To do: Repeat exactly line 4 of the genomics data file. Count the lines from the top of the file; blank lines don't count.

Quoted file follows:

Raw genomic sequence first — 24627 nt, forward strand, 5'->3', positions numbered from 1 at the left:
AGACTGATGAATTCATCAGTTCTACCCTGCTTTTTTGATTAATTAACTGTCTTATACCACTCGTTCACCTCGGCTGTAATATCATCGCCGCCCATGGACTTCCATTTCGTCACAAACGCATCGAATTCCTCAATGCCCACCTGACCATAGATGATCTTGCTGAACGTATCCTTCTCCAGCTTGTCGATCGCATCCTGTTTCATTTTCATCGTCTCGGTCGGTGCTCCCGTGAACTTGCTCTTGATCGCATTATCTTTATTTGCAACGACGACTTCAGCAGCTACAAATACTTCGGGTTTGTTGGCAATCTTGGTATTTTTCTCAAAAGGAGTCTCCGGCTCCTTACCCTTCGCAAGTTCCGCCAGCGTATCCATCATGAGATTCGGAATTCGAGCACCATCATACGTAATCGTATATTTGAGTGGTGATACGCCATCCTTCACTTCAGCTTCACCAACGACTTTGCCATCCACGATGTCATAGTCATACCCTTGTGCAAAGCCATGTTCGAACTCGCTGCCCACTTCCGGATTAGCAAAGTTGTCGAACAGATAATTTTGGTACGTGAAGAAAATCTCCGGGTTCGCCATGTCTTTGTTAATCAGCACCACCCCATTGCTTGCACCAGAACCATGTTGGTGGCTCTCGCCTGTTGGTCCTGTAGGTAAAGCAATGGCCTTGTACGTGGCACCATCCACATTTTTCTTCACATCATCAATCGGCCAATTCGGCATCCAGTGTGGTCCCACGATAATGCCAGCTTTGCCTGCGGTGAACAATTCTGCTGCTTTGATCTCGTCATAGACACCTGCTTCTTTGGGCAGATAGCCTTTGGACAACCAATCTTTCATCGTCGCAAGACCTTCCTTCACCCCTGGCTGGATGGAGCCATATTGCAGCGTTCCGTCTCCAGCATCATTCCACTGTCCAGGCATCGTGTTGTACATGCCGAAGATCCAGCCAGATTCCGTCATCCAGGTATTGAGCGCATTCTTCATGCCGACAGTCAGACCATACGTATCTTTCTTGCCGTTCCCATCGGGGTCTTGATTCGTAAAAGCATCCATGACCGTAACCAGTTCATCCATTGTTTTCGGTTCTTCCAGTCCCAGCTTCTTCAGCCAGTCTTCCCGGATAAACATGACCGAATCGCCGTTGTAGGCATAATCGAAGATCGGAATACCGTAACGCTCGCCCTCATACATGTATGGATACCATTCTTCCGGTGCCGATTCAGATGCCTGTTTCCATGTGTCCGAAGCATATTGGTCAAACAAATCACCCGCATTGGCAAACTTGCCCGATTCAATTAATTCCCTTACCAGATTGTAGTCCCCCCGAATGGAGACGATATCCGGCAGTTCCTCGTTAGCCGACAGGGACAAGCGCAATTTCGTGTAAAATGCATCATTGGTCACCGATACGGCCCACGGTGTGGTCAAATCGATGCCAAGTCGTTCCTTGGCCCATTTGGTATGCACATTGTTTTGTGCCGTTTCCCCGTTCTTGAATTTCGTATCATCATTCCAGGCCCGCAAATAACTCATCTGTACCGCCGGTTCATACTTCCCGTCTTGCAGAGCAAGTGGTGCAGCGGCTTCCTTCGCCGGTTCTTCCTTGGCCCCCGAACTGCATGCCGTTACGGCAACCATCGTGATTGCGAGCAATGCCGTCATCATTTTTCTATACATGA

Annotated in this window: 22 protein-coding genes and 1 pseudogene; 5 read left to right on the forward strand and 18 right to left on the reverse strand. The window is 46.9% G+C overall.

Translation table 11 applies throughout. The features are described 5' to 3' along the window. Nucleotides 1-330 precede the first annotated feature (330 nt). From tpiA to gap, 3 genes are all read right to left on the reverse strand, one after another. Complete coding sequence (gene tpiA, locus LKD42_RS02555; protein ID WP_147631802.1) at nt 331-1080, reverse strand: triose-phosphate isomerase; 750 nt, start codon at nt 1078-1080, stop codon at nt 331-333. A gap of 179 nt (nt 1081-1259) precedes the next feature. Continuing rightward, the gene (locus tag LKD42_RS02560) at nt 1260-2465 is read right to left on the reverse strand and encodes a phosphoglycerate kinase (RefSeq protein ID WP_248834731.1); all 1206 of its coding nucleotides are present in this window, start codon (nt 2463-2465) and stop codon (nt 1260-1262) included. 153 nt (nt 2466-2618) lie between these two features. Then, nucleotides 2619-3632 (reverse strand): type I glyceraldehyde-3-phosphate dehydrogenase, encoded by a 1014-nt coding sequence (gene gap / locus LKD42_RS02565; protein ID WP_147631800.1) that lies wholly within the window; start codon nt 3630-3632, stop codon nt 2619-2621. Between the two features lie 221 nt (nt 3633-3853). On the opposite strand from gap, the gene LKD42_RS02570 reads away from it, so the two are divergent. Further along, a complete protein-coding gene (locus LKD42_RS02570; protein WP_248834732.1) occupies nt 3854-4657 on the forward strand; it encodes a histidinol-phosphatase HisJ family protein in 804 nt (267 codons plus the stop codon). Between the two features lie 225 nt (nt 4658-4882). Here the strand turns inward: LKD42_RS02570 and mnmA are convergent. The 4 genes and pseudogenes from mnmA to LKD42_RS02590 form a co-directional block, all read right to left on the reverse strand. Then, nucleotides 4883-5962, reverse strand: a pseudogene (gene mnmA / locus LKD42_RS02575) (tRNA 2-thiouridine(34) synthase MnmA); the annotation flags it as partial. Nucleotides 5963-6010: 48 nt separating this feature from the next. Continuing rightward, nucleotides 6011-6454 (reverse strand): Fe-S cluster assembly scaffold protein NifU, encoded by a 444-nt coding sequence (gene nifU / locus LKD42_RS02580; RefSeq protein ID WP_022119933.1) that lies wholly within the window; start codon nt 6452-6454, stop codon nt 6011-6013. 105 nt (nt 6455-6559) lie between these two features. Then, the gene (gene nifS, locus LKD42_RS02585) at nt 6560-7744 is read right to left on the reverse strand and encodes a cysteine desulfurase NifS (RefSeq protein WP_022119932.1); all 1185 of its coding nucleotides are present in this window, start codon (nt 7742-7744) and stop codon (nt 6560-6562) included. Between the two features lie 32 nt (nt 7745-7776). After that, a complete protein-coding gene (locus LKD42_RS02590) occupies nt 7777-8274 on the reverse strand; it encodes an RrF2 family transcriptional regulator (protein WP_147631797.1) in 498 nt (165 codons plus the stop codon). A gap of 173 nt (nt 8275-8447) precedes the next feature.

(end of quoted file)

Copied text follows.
Translation table 11 applies throughout. The features are described 5' to 3' along the window. Nucleotides 1-330 precede the first annotated feature (330 nt). From tpiA to gap, 3 genes are all read right to left on the reverse strand, one after another. Complete coding sequence (gene tpiA, locus LKD42_RS02555; protein ID WP_147631802.1) at nt 331-1080, reverse strand: triose-phosphate isomerase; 750 nt, start codon at nt 1078-1080, stop codon at nt 331-333. A gap of 179 nt (nt 1081-1259) precedes the next feature. Continuing rightward, the gene (locus tag LKD42_RS02560) at nt 1260-2465 is read right to left on the reverse strand and encodes a phosphoglycerate kinase (RefSeq protein ID WP_248834731.1); all 1206 of its coding nucleotides are present in this window, start codon (nt 2463-2465) and stop codon (nt 1260-1262) included. 153 nt (nt 2466-2618) lie between these two features. Then, nucleotides 2619-3632 (reverse strand): type I glyceraldehyde-3-phosphate dehydrogenase, encoded by a 1014-nt coding sequence (gene gap / locus LKD42_RS02565; protein ID WP_147631800.1) that lies wholly within the window; start codon nt 3630-3632, stop codon nt 2619-2621. Between the two features lie 221 nt (nt 3633-3853). On the opposite strand from gap, the gene LKD42_RS02570 reads away from it, so the two are divergent. Further along, a complete protein-coding gene (locus LKD42_RS02570; protein WP_248834732.1) occupies nt 3854-4657 on the forward strand; it encodes a histidinol-phosphatase HisJ family protein in 804 nt (267 codons plus the stop codon). Between the two features lie 225 nt (nt 4658-4882). Here the strand turns inward: LKD42_RS02570 and mnmA are convergent. The 4 genes and pseudogenes from mnmA to LKD42_RS02590 form a co-directional block, all read right to left on the reverse strand. Then, nucleotides 4883-5962, reverse strand: a pseudogene (gene mnmA / locus LKD42_RS02575) (tRNA 2-thiouridine(34) synthase MnmA); the annotation flags it as partial. Nucleotides 5963-6010: 48 nt separating this feature from the next. Continuing rightward, nucleotides 6011-6454 (reverse strand): Fe-S cluster assembly scaffold protein NifU, encoded by a 444-nt coding sequence (gene nifU / locus LKD42_RS02580; RefSeq protein ID WP_022119933.1) that lies wholly within the window; start codon nt 6452-6454, stop codon nt 6011-6013. 105 nt (nt 6455-6559) lie between these two features. Then, the gene (gene nifS, locus LKD42_RS02585) at nt 6560-7744 is read right to left on the reverse strand and encodes a cysteine desulfurase NifS (RefSeq protein WP_022119932.1); all 1185 of its coding nucleotides are present in this window, start codon (nt 7742-7744) and stop codon (nt 6560-6562) included. Between the two features lie 32 nt (nt 7745-7776). After that, a complete protein-coding gene (locus LKD42_RS02590) occupies nt 7777-8274 on the reverse strand; it encodes an RrF2 family transcriptional regulator (protein WP_147631797.1) in 498 nt (165 codons plus the stop codon). A gap of 173 nt (nt 8275-8447) precedes the next feature.